Ultimately, these studies could point the way to developing more-specific and targeted pharmacotherapies.—Alan Gintzler
State University of New York
Downstate Medical Center

But previous work by Murphy’s lab and others suggested that morphine can also act through another mechanism in the PAG by binding to protein receptors expressed on microglia—specialized immune cells implicated in neuropathic pain (see "Glial Ties to Persistent Pain"). This binding triggers inflammatory pathways that, paradoxically, work against the drug’s analgesic effects. If females possessed higher microglia densities, Murphy and Doyle hypothesized, then their brains might be more susceptible to the inflammatory effects of morphine and less responsive to the drug’s intended analgesia.

When the researchers looked, however, they found that male and female rats showed similar densities of microglia in the PAG. But studying the cells themselves, Doyle identified a different sort of variation. Microglia in different states of activation look different under the microscope, she tells The Scientist. Resting microglia have what’s called a “ramified” structure, where arm-like processes extend from the cell body; activated microglia, by contrast, have a round, amoeboid structure. “We see a much greater percentage of active-type microglia in females than in males,” says Doyle, now a medical associate at the Scienomics Group, a health and science communications consulting company. “These were changes specific to regions involved in pain, like the PAG.”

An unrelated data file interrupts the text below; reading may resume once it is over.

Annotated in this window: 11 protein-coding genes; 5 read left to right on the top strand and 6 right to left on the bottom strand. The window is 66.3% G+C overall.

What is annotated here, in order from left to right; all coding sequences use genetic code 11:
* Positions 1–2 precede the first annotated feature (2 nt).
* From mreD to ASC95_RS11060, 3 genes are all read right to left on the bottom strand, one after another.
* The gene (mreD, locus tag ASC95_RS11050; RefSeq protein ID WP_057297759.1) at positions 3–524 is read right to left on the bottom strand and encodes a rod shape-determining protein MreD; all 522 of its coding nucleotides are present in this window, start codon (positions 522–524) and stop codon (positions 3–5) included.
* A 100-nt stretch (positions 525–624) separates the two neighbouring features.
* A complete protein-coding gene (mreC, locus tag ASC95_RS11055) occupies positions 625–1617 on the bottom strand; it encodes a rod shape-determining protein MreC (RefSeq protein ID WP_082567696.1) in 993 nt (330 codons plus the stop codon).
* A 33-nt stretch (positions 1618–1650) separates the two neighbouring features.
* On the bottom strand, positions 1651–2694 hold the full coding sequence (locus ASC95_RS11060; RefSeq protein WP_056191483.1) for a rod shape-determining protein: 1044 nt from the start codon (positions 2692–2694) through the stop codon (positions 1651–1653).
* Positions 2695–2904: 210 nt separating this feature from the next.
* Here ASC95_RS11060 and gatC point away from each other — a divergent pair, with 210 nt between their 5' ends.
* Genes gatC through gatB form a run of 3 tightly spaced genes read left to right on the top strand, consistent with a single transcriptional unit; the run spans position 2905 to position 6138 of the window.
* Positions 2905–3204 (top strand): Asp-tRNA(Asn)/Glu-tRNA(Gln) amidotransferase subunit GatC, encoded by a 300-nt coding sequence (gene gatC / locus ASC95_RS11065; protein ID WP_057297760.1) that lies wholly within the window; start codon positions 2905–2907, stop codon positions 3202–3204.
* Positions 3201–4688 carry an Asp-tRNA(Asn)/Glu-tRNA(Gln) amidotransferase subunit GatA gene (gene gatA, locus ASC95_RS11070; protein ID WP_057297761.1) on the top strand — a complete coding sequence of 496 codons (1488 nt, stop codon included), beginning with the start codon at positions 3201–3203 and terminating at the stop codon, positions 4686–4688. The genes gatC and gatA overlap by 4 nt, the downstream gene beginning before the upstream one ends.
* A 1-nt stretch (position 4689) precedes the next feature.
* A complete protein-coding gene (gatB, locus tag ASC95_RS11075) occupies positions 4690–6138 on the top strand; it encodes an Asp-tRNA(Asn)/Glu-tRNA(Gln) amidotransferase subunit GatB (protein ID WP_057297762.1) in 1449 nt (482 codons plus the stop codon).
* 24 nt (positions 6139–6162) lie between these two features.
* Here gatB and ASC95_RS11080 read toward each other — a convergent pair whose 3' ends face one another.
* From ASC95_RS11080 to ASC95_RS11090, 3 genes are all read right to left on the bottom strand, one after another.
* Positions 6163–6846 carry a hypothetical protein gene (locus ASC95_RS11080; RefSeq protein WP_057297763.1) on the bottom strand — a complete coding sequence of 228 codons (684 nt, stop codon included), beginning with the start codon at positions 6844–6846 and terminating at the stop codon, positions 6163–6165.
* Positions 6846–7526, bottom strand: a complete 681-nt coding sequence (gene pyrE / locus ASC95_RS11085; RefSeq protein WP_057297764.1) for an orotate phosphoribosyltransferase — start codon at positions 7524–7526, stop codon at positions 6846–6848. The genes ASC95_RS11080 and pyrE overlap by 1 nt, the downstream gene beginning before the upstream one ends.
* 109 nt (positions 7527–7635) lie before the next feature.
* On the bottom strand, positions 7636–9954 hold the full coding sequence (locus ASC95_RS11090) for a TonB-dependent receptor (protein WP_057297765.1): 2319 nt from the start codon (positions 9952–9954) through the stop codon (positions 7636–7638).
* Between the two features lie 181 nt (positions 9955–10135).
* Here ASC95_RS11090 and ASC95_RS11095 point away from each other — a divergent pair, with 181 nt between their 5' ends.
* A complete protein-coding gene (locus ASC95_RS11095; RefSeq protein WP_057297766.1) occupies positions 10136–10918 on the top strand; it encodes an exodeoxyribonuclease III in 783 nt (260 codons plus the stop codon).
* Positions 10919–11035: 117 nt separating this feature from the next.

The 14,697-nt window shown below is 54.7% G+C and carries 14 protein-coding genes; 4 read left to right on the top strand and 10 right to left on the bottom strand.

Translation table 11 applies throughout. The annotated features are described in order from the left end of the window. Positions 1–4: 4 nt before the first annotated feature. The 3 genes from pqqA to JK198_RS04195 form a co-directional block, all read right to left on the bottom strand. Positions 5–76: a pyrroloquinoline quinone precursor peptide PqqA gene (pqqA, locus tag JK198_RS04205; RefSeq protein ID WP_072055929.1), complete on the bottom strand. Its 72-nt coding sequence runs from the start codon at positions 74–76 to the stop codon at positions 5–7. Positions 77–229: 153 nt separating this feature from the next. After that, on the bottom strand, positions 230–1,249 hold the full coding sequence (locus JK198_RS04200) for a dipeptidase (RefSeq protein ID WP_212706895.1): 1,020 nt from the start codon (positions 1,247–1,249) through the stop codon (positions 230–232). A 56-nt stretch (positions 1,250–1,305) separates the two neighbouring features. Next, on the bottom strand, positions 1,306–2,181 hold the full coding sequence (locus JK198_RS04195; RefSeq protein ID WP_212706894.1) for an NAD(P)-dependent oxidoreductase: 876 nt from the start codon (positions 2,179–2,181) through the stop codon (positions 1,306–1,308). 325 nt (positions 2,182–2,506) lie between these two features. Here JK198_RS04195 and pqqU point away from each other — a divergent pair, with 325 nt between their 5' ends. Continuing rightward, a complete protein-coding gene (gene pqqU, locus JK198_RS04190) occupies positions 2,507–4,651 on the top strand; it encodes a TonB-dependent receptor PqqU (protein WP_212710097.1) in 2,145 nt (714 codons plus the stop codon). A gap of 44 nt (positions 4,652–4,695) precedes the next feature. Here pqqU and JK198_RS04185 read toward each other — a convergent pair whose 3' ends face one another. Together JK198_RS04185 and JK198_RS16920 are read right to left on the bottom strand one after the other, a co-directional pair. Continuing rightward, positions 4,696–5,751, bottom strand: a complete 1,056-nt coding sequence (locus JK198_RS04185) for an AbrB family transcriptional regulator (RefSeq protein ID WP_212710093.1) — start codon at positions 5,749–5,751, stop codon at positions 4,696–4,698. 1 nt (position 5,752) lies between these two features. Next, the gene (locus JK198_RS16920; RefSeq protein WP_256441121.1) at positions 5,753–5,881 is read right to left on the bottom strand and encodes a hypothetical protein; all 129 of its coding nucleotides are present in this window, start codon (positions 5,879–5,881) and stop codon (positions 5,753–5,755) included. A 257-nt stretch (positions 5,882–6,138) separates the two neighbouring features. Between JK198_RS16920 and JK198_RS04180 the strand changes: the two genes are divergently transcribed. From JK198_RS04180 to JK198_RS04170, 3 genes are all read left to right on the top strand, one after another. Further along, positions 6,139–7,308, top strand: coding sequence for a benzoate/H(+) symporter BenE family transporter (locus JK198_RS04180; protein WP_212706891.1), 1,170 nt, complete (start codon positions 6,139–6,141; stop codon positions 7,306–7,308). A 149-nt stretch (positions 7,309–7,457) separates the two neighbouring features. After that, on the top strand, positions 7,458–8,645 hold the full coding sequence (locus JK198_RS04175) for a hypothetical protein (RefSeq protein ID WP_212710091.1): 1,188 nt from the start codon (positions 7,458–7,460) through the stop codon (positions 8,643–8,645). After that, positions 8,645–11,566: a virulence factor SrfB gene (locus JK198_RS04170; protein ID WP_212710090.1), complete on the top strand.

Sex differences in morphine responsiveness, then, might result partly from fundamental differences in baseline microglial activity, not density. Sure enough, Murphy’s team found that the percentage of microglia in an active state in a rat’s PAG correlated with the amount of morphine needed to render the animal indifferent to a thermally painful light beam aimed at a hind paw. What’s more, when the researchers administered drugs to block the inflammatory pathways triggered by microglia, they found that sex differences in these responses disappeared: females no longer needed substantially higher doses for the same analgesic effect (J Neurosci, 37:3202-14, 2017).